True, TMWTGG is not exactly consistent in any way. But I think there was at least an attempt to depict Scaramanga as a sadistic and fetischist killer.
  • Posts: 12,248
    The “white privilege” line in Batman in context isn’t bad at all. As someone who often complains about PC culture going too far, this didn’t bother me whatsoever. White privilege exists… and the people she was talking about in the movie were rich evil people.
  • mtmmtm United Kingdom
    Posts: 14,917
    I think it's because the woke punditry, especially those in the guardian, don't care about Batman. But they love to pick on Bond. I think it's actually a sign of Bond's bigger cinematic relevance over Batman.

    I feel it's a pretty tough argument to claim that Batman doesn't have a big cinematic impact.
  • DenbighDenbigh UK
    edited March 2022 Posts: 5,869
    FoxRox wrote: »
    The “white privilege” line in Batman in context isn’t bad at all. [...] White privilege exists… and the people she was talking about in the movie were rich evil people.
    +1
    mtm wrote: »
    I think it's because the woke punditry, especially those in the guardian, don't care about Batman. But they love to pick on Bond. I think it's actually a sign of Bond's bigger cinematic relevance over Batman.
    I feel it's a pretty tough argument to claim that Batman doesn't have a big cinematic impact.
    Precisely. Let's also not forget how the franchises most successful entry was heavily inspired by The Dark Knight.
  • Posts: 1,703
    As observed above, Bruce is being clinical, absorbing intel while watching Selina. Because it is not presented in a sexual way and the audience understood what was transpiring there was nothing for people to get triggered by. Same can be said for Bond whenever he beds a consenting adult. Personally, the idea of Bond smoking cigarettes does not have to be sexy. For people living on the edge, an occasional good cigarette can be a relaxing personal pleasure.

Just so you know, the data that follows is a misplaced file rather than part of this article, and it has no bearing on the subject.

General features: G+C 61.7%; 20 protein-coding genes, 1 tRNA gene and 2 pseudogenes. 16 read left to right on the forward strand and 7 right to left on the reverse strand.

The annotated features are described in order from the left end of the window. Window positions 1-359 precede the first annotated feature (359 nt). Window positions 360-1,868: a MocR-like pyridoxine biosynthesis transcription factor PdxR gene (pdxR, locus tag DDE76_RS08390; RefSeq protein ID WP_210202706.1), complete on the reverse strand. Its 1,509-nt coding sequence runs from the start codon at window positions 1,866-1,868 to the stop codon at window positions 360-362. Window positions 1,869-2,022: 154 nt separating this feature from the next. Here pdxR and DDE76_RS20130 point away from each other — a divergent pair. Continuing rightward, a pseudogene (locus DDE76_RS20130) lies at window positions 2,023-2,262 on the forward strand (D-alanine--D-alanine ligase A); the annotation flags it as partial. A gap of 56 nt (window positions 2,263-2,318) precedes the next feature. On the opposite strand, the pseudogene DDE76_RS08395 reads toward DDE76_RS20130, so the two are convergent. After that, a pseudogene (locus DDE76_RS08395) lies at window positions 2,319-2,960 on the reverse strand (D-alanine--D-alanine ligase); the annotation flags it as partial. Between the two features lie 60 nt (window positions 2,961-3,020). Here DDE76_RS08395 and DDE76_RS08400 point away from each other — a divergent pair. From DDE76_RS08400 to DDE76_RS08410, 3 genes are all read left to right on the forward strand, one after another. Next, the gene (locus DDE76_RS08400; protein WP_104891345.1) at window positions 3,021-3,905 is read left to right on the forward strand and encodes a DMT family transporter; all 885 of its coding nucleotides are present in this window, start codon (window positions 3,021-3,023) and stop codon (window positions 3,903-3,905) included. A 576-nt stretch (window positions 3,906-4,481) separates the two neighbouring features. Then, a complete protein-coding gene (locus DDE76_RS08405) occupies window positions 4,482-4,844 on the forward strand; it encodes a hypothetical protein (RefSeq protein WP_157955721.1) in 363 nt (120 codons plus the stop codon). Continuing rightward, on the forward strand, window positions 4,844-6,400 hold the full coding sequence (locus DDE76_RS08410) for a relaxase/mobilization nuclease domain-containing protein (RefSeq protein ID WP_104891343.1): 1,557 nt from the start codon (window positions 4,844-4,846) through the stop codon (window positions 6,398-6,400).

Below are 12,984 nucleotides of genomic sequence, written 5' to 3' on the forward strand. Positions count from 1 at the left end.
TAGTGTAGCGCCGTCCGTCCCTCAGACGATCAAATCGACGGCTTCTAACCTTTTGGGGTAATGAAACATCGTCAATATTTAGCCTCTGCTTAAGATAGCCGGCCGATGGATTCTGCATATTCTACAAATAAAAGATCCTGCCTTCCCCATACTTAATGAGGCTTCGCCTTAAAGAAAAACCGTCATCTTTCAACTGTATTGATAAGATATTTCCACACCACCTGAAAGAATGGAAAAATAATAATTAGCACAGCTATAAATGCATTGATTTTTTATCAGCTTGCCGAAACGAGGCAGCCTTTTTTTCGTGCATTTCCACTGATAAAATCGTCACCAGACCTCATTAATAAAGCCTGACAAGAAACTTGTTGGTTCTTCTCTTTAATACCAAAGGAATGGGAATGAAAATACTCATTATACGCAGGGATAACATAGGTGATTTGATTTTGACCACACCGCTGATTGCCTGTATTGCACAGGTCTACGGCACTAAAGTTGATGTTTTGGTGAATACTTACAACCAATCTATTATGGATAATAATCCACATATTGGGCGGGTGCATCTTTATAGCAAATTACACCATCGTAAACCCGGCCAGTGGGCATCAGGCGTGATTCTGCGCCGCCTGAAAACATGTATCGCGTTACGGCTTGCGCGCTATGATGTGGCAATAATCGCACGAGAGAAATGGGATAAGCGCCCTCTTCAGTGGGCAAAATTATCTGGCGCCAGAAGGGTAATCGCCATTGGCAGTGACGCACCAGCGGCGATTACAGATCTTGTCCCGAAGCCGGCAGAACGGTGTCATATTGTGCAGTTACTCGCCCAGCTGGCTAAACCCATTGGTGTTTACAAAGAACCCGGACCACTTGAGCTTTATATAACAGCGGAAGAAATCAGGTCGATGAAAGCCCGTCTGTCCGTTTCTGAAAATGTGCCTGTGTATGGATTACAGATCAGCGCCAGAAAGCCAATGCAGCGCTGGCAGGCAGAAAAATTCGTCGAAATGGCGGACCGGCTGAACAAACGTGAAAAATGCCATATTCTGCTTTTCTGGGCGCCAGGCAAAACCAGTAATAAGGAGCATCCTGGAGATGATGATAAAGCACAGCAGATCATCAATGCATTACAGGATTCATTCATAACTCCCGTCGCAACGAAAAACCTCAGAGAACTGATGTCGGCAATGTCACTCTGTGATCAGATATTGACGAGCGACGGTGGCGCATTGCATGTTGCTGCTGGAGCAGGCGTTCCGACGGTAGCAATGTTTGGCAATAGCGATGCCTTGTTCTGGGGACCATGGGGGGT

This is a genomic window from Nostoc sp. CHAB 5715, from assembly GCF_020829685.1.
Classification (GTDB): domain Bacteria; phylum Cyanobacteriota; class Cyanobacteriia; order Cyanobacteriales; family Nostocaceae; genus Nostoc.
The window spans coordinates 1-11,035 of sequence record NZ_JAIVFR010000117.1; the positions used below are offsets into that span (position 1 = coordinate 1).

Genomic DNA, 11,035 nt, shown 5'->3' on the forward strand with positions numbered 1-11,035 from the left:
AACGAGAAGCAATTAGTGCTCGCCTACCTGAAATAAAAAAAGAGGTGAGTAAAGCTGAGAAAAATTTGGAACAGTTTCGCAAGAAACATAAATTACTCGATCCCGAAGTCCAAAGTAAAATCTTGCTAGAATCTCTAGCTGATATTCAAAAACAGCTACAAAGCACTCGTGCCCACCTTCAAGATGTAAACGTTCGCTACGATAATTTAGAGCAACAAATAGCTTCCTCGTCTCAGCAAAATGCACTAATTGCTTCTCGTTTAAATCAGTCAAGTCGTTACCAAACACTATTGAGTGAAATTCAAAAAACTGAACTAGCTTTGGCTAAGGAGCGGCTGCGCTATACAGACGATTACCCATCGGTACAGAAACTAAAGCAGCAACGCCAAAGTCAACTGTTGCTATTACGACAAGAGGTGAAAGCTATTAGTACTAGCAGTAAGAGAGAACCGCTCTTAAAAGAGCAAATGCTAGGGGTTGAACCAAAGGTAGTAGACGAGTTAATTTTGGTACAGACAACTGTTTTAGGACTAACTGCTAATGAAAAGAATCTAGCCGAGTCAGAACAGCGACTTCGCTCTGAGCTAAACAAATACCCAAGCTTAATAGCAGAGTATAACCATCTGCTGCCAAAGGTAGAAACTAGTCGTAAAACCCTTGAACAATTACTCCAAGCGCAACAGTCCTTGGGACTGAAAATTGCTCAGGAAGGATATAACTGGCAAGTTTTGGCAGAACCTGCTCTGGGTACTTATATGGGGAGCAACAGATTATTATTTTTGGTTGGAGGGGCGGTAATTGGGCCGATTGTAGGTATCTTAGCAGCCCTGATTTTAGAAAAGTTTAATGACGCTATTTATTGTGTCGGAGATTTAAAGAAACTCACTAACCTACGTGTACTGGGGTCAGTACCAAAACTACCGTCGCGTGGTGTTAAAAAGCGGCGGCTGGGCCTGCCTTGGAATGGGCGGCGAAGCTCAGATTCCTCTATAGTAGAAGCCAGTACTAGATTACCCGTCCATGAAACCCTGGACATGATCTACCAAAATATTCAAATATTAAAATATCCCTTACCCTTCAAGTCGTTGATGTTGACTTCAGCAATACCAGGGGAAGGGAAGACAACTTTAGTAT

• MSL49MSL49 Finland
    Posts: 395
    Make Bond fun again.
  • edited March 2022 Posts: 1,001
    MSL49 wrote: »
    Make Bond fun again.

    Exactly. Have him enjoying his work, free of emotional baggage.

    I'd be quite happy if the next movie was called 'James Bond of the Secret Service' and they embraced the pulp element, whilst keeping this quote in mind, (from Dr No)...

    “The license to kill for the Secret Service, the double-o prefix, was a great honor. It had been earned hardly. It brought Bond the only assignments he enjoyed, the dangerous ones.”
  • Posts: 9,766
    FoxRox wrote: »
    Speaking of what’s acceptable in the modern age, in the new Batman movie, he watches a member of the opposite sex get undressed for two minutes to no backlash whatsoever. I often wonder if it was Bond in that scene instead. I could imagine the Guardian cultural section being quite busy for months.

    I was honestly shocked that A) that scene was in at all & B) I only read one complaint about it among several reviews. The “modern audiences” typically will make a fuss about this kind of thing. The Batman was impressive on many levels, one of them being it made a movie feel sexy again finally. Sex appeal is sorely lacking thanks to some people. Would love to see things like this return to Bond as it is so part of his character.


    Agreed. again as much as I liked the Nolan trilogy I felt because Chris's wife was on set the sexuality of the women was sorely lacking (its the one reason I don't want him to direct Bond)

    I do wonder if EON had the balls to bring back an older actor to follow the trend of
    Spider Man: No Way Home
    Flash and possibly Doctor Strange 2

    Again I think many on here would prefer a third Dalton or a 5th Brosnan over 95% of the people rumored or mentioned on this board.
  • MSL49MSL49 Finland
    Posts: 395
    Nolan movies are too dark for Bond.
  • edited March 2022 Posts: 12,837
    echo wrote: »
    Did people complain when they rebooted the character last time? No. I don't recall reading, "But what about Goldfinger? What about Tracy? Did none of that happen? Waa!" Zzz...

    Actually, there have been critics of the reboot. Why did they need to reboot? I know that they wanted to jump on the Batman Begins reboot wagon. But all they needed was another OHMSS/FYEO/TLD course correction.

    I agreed with this at the time, because I assumed the reboot would just create a new floating timeline, so it seemed pointless to me. But instead they used it to set up a complete story with a beginning middle and end. That made it worth it for me. I still agree they didn’t need to do it, but I’m glad they did, even though the arc wasn’t always handled brilliantly.